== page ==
Julia Titi was the daughter of the Roman emperor Titus, who ruled during the Flavian dynasty from A.D. 79 to 81. Recorded in history as a wild young woman who was her uncle Domitian's mistress, Julia died in A.D. 91 at the age of thirty.
This portrait depicts Julia with a dramatic, curling hairstyle. A diadem originally inlaid with materials such as gold, silver, or gems marked her imperial status. Julia would have worn earrings, probably made of gold, which are now missing; the small holes at either side of her neck indicate the original presence of a now-missing necklace. Traces of paint preserved in Julia's curls show that her hair was originally a reddish color. The deeply drilled curls and chiaroscuro effect are typical of Roman sculpture in this period.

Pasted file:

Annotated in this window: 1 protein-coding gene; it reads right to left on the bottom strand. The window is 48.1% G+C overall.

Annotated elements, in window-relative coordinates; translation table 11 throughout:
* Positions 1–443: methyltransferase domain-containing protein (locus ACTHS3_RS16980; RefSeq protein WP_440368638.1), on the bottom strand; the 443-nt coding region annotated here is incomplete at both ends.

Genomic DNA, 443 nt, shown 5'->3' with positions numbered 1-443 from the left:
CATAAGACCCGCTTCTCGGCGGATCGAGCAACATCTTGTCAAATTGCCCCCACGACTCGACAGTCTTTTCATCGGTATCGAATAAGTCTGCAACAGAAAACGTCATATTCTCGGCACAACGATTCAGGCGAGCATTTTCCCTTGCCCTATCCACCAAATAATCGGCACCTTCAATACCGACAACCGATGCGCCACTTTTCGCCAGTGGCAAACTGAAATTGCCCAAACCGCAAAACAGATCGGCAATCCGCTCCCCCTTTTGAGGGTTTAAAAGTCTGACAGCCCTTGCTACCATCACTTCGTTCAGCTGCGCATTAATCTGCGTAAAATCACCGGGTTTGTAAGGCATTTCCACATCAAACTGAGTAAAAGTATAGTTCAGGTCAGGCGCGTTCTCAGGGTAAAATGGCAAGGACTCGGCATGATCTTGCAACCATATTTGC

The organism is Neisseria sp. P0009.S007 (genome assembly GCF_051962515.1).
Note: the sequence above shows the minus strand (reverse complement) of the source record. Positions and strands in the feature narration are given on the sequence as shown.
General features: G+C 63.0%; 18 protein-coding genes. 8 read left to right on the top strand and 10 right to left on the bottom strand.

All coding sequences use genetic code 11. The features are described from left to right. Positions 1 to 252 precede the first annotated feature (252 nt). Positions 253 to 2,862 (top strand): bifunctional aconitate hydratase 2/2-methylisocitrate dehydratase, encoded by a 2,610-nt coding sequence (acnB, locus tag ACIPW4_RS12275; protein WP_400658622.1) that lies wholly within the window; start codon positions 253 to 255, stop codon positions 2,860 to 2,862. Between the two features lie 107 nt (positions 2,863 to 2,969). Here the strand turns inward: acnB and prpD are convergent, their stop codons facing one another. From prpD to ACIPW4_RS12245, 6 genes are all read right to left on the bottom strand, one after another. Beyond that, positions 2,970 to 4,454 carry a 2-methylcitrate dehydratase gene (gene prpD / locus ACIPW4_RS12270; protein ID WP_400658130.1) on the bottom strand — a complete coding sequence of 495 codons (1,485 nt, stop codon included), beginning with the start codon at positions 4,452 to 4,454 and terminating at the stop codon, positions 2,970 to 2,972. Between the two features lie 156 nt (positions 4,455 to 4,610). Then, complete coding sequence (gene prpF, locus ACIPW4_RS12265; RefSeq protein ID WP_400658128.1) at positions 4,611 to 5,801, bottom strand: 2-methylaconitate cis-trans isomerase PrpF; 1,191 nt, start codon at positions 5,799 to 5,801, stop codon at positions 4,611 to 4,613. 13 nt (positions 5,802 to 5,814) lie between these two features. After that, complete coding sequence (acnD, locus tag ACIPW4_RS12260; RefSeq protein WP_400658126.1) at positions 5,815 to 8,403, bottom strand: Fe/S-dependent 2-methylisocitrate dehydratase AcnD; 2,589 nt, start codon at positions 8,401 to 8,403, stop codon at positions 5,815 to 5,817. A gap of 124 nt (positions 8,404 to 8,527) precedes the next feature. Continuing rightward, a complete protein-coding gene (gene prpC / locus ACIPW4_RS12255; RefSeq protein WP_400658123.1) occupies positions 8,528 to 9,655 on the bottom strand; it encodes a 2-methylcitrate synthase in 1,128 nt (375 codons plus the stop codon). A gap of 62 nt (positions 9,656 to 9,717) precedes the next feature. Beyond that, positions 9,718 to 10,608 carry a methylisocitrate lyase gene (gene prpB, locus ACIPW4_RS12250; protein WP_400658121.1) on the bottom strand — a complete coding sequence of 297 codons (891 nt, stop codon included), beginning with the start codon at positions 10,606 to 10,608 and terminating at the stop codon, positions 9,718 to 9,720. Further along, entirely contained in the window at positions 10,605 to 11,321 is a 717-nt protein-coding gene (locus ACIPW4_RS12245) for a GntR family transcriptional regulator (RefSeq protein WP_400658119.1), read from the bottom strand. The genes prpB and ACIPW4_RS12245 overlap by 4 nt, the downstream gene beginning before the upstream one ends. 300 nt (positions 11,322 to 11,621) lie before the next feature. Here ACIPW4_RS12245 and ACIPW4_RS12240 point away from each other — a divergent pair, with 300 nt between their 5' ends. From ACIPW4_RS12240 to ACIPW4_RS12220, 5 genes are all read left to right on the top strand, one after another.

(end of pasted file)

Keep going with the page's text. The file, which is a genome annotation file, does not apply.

Portraits of the women in the imperial family set fashions for the entire Roman Empire. A hairstyle worn by an empress or princess would soon appear on portraits of ladies of the imperial court and then spread out through the rest of Roman society as a sign of taste and status. Elaborate curled hairstyles reminiscent of that worn by Julia became the mark of fashionable women in the Flavian period.